As part of the circum-Pacific “Ring of Fire,” Mexico hosts several of the world’s most continually active volcanoes, including the massive Popocatepetl (Aztec for “smoking mountain.”) This detailed, oblique astronaut photograph also depicts a neighboring volcano, Iztaccíhuatl (the “Woman in White.”)

Published Mar 28, 2005

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Arid Coast of Peru
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Arid Coast of Peru

Following the last major upheaval of the Andes Mountains, rivers flowing down into the Pacific Ocean have carved dramatic canyons along Peru’s southern coast. In geologic terms, the canyons are relatively young—carved over the past 8 million years. This oblique (off-vertical) image from March 14, 2003, provides a southward look down Peru’s rugged, arid coastline between 15.5 and 17 degrees South latitude. The canyons run from left to right and appear grayer than the surrounding reddish-brown terrain.

Published Mar 21, 2005

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Fringing Coral Reef, Red Sea
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Fringing Coral Reef, Red Sea

The Sudanese coast of the Red Sea is a well-known destination for diving due to clear water and abundance of coral reefs (or shia’ab in Arabic). Reefs are formed primarily from precipitation of calcium carbonate by corals. (In addition to its commonly used meaning, precipitation can also describe how something dissolved in a solution becomes “undissolved” through chemical or biological processes.) Massive reef structures are built over thousands of years of succeeding generations of coral. In the Red Sea, fringing reefs form on shallow shelves of less than 50 meters depth along the coastline. This astronaut photograph illustrates the intricate morphology of the reef system located along the coast between Port Sudan to the northwest and the Tokar River delta to the southeast.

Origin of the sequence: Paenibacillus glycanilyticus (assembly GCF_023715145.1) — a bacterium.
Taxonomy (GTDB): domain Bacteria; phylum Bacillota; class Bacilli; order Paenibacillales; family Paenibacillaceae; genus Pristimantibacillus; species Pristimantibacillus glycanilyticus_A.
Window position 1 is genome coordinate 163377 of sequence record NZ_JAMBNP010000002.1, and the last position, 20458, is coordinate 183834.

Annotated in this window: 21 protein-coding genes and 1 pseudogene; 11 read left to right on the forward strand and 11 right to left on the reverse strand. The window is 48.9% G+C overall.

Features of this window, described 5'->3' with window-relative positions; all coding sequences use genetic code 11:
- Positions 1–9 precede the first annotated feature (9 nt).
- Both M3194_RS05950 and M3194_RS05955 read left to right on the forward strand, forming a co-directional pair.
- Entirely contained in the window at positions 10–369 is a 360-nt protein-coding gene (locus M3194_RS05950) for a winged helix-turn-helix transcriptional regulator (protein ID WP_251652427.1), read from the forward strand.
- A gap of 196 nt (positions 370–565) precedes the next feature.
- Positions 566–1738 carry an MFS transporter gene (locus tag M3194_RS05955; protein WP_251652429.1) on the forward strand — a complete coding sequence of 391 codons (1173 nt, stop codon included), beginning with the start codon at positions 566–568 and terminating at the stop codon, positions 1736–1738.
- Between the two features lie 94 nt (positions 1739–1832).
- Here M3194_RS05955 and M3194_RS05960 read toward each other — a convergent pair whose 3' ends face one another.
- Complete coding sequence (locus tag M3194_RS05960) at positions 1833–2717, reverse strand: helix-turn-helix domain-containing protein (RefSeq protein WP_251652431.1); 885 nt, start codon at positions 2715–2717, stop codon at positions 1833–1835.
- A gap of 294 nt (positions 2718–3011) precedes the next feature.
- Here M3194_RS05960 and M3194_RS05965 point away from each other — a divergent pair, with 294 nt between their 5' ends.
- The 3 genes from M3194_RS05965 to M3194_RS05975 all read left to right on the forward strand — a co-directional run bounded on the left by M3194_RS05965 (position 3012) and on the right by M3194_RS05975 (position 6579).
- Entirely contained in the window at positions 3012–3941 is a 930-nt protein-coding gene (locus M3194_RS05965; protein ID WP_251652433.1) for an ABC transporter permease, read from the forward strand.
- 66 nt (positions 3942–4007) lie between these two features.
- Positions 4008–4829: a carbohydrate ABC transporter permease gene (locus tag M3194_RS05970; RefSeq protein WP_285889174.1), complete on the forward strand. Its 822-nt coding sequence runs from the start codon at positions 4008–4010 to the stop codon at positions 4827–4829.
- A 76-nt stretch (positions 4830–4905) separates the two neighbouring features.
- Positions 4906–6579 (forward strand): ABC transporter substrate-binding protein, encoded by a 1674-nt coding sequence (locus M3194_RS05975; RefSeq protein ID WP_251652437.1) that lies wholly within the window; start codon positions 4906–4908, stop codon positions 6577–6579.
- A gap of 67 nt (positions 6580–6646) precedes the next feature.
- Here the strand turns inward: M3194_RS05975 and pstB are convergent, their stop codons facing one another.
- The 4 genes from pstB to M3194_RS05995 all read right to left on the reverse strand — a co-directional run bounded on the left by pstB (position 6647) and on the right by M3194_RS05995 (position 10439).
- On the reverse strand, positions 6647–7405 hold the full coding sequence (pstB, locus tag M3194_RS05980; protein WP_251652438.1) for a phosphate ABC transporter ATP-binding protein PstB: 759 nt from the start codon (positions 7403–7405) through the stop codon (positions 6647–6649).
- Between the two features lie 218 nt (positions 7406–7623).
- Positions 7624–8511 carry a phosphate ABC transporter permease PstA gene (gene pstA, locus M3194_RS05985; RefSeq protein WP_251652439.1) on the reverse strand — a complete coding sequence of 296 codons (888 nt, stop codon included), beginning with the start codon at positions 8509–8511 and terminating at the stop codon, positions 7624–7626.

Published Mar 14, 2005

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Coastal Change, Amazon River Mouth
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Coastal Change, Amazon River Mouth

Over a period of approximately four years a major island near the mouth of the Amazon River has been dramatically modified as the arms of the river have shifted. Between 2000 and 2005 the channel on the west side of the island has shifted to the northwest by eroding ~200 meters of the mainland shoreline and accreting (sediment on the west side of the island.

Published Mar 7, 2005

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Shenyang, China
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Shenyang, China

The city of Shenyang is China’s sixth largest city with a population ofover 4 million residents in the urban core. The city is the major industrial, commercial, and cultural center of northeastern China (the region historically known as Manchuria). Its geographic location on the flood plains of the Hun and Liao Rivers ensured an early agrarian economy that was later replaced by industrialization and natural resource extraction. The major portion of the local economy is devoted to industries such as metal smelting, coal mining, and petrochemical processing. Several southeast-trending plumes from industrial facilities are visible in the image.

Published Feb 28, 2005